Posted by: atowhee | September 21, 2021


Just heard from one of the Vaux’s Swift count co-ordinators, here in the West, that McNear Brick Yard (Marin County, CA) had 22000 swifts into the twin chimneys this past Saturday. At the downtown Baptist Church here in Salem last night five of us saw about thirty birds go into the chimney. During a clear day many from the previous night may have headed south. Time is short.

Here’s a note I posted earlier about these amazing birds:
Our local Vaux’s Swifts are small, the smallest swifts in North America.  They are larger than some island swiftlet species, but much smaller than the Chimney Swift of eastern North America or the species in Europe (Common, Alpine, Pallid). There are about 95 species of swift in the world and on every continent except Antarctic though they avoid really cold climates and high altitudes.  Every time I see one speeding through the sky, passing swallows in the slow lane, I must remind myself exactly how unusual and marvelous these birds are.

Vaux is less than five inches long, but has a twelve inch wingspan.  That’s a longer wingspan than the Spotted Towhee which is several times bigger in bulk.  Other swift species measure between four inches and 9.5 inches in length.  Swifts are the fastest bird on earth in level flight–regularly reaching 70 MH, while one species has been clocked at 100 MPH.  Some swifts use bat-like sonar echolocation when returning to roost site in the dark. There is speculation among those who track such things that larger swifts may be faster than peregrines in straight-forward flight without use of gravity as an accelerant.

In migration after breeding this species is most abundant in western Oregon during the first half of September.  There are several well-known, perennially popular roost sites along their route.  Three locations that can attract thousands of swifts in one night (plus hungry raptors): Chapman Elementary School in Portland, Agate Hall in Eugene, the old brickyard chimney in San Rafael.  I have found modest numbers roosting in chimneys here in McMinnville. Check your neighborhood this fall.  They need old chimneys without slick metal or ceramic linings so they find crevices and uneven surfaces where their tiny toes can get a grip.  Last year we had one pair nest in our chimney, we hope for a return.  Before the white man our swifts used hollow trees for nesting and roosting.  The Black Swift of the West nests behind waterfalls.  In the tropics some species use hanging palm, fronds, others use caves.  Fortunately we have provided chimneys as we have certainly decimated the supply of old, dead trees left standing in the forest.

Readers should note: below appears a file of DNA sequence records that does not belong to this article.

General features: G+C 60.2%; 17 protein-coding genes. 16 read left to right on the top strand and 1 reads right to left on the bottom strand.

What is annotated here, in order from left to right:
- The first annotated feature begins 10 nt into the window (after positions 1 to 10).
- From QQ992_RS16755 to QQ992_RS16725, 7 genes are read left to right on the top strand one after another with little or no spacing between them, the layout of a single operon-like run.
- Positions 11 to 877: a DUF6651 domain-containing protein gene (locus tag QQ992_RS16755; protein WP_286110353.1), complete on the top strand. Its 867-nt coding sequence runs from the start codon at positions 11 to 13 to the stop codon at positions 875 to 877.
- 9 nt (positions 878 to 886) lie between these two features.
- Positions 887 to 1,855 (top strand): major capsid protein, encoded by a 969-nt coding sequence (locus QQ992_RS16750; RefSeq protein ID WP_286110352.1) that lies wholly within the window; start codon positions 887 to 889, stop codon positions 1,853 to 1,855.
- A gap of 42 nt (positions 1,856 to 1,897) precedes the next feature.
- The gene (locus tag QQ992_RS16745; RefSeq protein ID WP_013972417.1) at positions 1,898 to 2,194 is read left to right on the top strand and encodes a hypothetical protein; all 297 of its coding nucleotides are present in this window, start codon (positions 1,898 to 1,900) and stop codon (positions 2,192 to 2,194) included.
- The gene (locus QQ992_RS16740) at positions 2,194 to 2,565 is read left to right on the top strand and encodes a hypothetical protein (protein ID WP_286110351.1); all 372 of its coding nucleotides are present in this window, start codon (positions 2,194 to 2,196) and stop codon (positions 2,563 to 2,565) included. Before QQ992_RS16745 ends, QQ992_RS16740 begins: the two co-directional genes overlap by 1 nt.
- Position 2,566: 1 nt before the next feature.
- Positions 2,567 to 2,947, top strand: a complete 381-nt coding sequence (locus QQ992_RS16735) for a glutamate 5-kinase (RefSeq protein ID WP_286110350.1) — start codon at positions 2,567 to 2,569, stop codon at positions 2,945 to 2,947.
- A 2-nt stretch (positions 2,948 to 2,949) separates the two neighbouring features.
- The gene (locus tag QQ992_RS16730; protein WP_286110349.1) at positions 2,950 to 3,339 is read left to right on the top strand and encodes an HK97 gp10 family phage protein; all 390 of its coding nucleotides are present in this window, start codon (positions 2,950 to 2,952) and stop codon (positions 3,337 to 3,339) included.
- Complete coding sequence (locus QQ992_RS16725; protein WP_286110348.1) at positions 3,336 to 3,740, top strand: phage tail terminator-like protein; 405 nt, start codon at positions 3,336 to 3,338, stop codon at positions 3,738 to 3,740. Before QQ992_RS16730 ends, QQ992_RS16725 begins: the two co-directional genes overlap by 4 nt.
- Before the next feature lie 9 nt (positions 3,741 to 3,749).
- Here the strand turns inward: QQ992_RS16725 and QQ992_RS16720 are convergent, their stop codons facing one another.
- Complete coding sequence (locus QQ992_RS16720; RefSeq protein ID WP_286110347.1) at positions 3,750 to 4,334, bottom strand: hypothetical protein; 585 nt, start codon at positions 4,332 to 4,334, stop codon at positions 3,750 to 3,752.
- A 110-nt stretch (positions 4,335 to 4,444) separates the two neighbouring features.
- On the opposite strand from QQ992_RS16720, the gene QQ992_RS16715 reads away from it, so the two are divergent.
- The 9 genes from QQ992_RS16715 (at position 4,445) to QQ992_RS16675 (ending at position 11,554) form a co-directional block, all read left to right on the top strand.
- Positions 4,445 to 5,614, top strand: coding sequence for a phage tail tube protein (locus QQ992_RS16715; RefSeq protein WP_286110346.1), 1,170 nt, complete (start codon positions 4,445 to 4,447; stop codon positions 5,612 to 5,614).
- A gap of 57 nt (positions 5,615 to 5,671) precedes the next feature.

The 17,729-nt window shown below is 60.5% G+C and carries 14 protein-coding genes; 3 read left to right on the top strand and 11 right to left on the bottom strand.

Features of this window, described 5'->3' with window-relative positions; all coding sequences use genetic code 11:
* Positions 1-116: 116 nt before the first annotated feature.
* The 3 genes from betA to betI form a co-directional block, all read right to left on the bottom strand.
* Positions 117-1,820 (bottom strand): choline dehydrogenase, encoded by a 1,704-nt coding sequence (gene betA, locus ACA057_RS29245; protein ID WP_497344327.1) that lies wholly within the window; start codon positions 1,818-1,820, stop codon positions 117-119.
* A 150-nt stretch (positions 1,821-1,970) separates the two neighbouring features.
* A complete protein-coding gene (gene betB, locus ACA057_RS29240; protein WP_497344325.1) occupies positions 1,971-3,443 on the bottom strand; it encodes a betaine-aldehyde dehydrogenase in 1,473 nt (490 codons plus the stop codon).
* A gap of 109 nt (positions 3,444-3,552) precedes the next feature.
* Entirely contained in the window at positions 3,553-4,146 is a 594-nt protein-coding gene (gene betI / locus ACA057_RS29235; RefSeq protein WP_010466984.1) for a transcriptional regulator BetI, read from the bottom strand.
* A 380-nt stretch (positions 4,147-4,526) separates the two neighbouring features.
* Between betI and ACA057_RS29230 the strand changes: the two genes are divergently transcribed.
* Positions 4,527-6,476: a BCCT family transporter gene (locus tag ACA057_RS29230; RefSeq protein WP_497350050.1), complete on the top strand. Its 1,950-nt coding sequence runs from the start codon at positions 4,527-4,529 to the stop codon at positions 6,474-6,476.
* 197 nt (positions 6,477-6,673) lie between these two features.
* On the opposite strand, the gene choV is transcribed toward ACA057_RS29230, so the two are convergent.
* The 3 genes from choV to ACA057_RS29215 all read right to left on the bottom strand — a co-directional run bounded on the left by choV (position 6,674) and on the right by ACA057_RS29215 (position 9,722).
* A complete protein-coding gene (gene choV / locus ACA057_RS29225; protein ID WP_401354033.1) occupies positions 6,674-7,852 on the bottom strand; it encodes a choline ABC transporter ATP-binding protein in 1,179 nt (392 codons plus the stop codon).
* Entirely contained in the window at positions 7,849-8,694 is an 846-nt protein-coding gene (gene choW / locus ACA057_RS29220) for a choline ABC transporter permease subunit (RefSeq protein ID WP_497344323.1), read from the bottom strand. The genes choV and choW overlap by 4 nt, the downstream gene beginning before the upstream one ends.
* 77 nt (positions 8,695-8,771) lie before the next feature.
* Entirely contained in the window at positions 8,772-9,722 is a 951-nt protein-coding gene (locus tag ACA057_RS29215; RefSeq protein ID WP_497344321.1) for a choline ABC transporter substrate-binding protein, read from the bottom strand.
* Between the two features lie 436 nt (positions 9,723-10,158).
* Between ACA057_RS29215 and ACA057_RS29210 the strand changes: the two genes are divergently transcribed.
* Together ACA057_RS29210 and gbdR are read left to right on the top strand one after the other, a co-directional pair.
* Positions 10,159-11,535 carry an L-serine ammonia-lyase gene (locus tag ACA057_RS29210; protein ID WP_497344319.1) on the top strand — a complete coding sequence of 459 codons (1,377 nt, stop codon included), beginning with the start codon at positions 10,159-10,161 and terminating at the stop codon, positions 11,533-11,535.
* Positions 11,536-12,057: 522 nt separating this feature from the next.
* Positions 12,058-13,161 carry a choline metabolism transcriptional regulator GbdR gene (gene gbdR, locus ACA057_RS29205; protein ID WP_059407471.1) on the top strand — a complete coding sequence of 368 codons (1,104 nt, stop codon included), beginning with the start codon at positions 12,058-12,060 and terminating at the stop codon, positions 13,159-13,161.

The Vaux’s Swifts winter in Central America and coastal Venezuela.

They live most of their life on the wing.  Sometimes flying for months without stopping. We now know something of swifts’ lives thanks to nano-technology and our digital tracking ability.  Here’s a video on the European Common Swift.  We now surmise a single bird can fly hundreds of thousands of miles in its lifetime, click here.

I found this fine video of swifts in slow motion and you can see them close in on flying insects and swallow them.

Most touching video I found: ceremony welcoming the swifts back to Jerusalem in spring.


It would be redundant to say “watching swifts in flight.”  I continue to search for the words.  Not even video does them justice, words about their flight are as shadows speeding past a window.